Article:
On Tuesday, the U.S. Department of the Treasury announced new sanctions on two North Korean officials who play a role in the country’s ballistic missile programs. The U.S. Treasury sanctions, which include designations under Executive Order 13687, come days after the United Nations Security Council unanimously voted to adopt resolution 2397, which expands sanctions on North Korea’s economy. Executive Order 13687 targets North Korean officials and senior members of the Workers’ Party of Korea.
“Treasury is targeting leaders of North Korea’s ballistic missile programs, as part of our maximum pressure campaign to isolate [North Korea] and achieve a fully denuclearized Korean Peninsula,” Steve Mnuchin, the U.S. Treasury secretary, said in a statement. “These actions follow Friday’s United Nations Security Council Resolution, which imposed strong new sanctions on North Korea further shutting down its ability to raise illicit funds.”
The two figures included in the new sanctions, Kim Jong-sik and Ri Pyong-chol, were designated in resolution 2397. Both Kim and Ri worked at the cutting edge of North Korea’s fast-advancing indigenous ballistic missile programs and are involved with the Workers’ Party of Korea’s Munitions Industry Department (MID), according to a U.S. Treasury release. Kim is a deputy director at the MID while Ri is the first vice department director of the Workers’ Party of Korea Central Committee.Enjoying this article? Click here to subscribe for full access. Just $5 a month.
Kim is thought to have led research and development work on the country’s burgeoning solid-fuel ballistic missile program while Ri is thought to be a critical player in North Korea’s development of intercontinental-range ballistic missiles (ICBMs), according to the U.S. Treasury.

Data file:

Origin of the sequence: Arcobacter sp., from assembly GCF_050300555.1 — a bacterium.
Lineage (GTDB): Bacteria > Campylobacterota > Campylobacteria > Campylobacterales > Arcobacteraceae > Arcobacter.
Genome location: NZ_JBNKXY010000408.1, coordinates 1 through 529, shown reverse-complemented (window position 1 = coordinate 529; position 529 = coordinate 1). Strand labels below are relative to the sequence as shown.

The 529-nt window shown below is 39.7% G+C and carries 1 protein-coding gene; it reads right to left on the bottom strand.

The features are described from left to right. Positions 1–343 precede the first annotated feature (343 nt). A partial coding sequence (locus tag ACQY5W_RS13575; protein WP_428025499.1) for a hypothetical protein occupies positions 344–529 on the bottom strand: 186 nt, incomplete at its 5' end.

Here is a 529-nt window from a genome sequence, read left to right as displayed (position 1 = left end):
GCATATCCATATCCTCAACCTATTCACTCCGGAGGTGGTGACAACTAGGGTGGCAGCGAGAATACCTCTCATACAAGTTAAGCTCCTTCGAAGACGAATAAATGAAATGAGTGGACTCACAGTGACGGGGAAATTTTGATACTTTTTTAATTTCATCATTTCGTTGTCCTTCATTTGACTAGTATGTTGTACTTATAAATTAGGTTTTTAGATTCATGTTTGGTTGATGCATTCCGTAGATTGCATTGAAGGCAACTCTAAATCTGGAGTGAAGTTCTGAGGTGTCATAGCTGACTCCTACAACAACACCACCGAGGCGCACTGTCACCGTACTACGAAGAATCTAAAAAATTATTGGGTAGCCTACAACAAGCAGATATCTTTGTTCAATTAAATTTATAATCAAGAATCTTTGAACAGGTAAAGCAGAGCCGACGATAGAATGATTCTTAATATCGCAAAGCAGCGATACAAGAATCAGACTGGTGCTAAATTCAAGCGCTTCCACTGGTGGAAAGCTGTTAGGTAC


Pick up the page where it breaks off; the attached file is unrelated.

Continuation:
In 2017, North Korea introduced the Pukguksong-2/KN15, a solid-fuel medium-range ballistic missile. In May, North Korean Supreme Leader declared the KN15 fully operational and ordered its mass production.
The system is based on North Korea’s Pukguksong-1/KN11 solid-fuel submarine-launched ballistic missile, which was successfully flight tested last year in a solid-fuel configuration. That missile was North Korea’s first strategic missile system to use solid propellants. Solid propellants grant land-based missiles greater responsiveness and improve their survivability compared to the liquid-fueled counterparts, which need to be fueled prior to launch.
Also in this year, North Korea tested two separate ICBM designs. It tested the Hwasong-14 ICBM twice in July, with the first launch of that missile marking North Korea’s first-ever successful flight-test of an ICBM. In November, North Korea also tested the Hwasong-15, a larger and more capable ICBM that the U.S. intelligence community assesses is capable of striking any point on the U.S. mainland depending on the missile’s payload weight. The Hwasong-15’s launch led to the latest round of UN Security Council sanctions.